Targeting abnormal pulmonary function.

Respiratory complaints are usually limited given patients' neurologic status impairing their ability to induce cardiovascular challenges, but abnormal pulmonary function tests are present in the majority.50,82 The pulmonary manifestations include pulmonary hypertension, restrictive lung disease, impaired neuromuscular respiratory function, and impaired diffusion capacity of carbon monoxide.82,83 Patients with significant neuromuscular weakness should be screened for sleep apnea so either continuous positive airways pressure or bilevel positive airway pressure can be prescribed as necessary. All of these abnormalities can improve with effective therapy targeting the plasma cell clone (Figure 2B-C).75,82,83

Targeting organomegaly.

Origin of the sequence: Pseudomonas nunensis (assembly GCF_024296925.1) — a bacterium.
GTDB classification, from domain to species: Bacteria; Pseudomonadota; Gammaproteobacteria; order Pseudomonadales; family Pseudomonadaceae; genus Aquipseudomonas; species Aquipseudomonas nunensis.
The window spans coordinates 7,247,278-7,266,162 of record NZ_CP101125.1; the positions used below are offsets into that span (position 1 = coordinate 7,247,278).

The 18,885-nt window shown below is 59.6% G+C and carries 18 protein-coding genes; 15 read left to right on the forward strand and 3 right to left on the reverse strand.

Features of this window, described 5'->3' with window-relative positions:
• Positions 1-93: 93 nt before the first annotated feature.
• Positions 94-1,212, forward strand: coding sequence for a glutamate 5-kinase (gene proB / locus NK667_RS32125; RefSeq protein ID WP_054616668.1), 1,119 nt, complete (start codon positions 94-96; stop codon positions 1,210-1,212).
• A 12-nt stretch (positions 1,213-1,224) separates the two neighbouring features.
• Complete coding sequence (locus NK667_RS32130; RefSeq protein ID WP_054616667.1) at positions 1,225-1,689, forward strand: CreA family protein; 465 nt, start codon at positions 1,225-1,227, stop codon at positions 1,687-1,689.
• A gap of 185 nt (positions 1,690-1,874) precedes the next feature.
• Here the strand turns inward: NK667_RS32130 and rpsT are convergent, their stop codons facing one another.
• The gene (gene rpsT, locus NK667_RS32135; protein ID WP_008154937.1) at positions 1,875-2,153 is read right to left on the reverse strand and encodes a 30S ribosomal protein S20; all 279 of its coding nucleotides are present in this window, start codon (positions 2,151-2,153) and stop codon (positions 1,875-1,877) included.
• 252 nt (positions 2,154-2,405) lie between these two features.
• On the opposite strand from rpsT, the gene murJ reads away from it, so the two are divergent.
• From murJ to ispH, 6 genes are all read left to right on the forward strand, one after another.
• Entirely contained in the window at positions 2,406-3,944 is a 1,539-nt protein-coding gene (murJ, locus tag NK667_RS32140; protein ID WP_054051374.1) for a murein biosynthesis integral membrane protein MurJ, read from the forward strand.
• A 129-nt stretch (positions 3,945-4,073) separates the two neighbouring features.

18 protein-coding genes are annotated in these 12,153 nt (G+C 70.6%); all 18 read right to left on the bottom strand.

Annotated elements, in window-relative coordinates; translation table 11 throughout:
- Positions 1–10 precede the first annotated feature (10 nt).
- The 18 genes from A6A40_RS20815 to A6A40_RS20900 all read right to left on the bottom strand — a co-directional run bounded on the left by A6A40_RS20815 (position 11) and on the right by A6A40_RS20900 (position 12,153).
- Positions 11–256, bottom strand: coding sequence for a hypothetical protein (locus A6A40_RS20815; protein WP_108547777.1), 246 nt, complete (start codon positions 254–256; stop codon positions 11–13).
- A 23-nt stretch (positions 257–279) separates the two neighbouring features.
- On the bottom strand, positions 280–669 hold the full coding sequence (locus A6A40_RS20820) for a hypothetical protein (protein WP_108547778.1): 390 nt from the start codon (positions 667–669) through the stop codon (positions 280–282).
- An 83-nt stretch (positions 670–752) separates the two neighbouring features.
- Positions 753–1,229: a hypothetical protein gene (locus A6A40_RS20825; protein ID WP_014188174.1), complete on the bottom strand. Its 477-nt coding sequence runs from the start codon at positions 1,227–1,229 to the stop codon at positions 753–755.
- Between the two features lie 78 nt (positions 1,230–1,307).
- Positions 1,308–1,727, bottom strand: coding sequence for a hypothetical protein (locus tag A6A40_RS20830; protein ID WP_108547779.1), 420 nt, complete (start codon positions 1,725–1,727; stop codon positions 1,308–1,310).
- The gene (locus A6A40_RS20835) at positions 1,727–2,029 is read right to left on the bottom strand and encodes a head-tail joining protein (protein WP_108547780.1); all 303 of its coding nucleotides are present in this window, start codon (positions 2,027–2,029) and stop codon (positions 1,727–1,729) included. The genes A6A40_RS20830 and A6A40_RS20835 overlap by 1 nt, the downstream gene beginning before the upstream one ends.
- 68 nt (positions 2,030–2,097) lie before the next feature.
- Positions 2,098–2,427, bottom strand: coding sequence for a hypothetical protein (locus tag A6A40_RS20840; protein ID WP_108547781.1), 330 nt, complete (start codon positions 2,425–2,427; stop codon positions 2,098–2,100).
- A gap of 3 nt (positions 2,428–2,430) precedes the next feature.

The hepatosplenomegaly and lymphadenopathy do not require specific therapy. The enlargement is typically not sufficient to cause localized discomfort. These tissues are often biopsied during the course of establishing a diagnosis. Except when there is coexisting Castleman disease, biopsies of these tissues are uninformative. The organomegaly and adenopathy resolve with effective treatment of the underlying plasma cell disorder. When a patient has POEMS with coexisting Castleman disease as is the case in up to 30% of cases,5 the approach is not different, except that in these cases the IL-6 should also be followed. In contrast, if the patient has what I call the POEMS variant of Castleman disease (ie, no plasma cell clone documented and potentially a less apparent or even absent peripheral neuropathy, but many of the other features of POEMS syndrome), the treatment strategy is different.6 In these patients, anti–IL-6 antibodies, anti–IL-6 receptor antibodies, and rituximab are therapies that should be considered in addition to alkylator and steroid-based therapy.84,85 Patients with Castleman variant of POEMS should also be tested for HIV and HHV-8.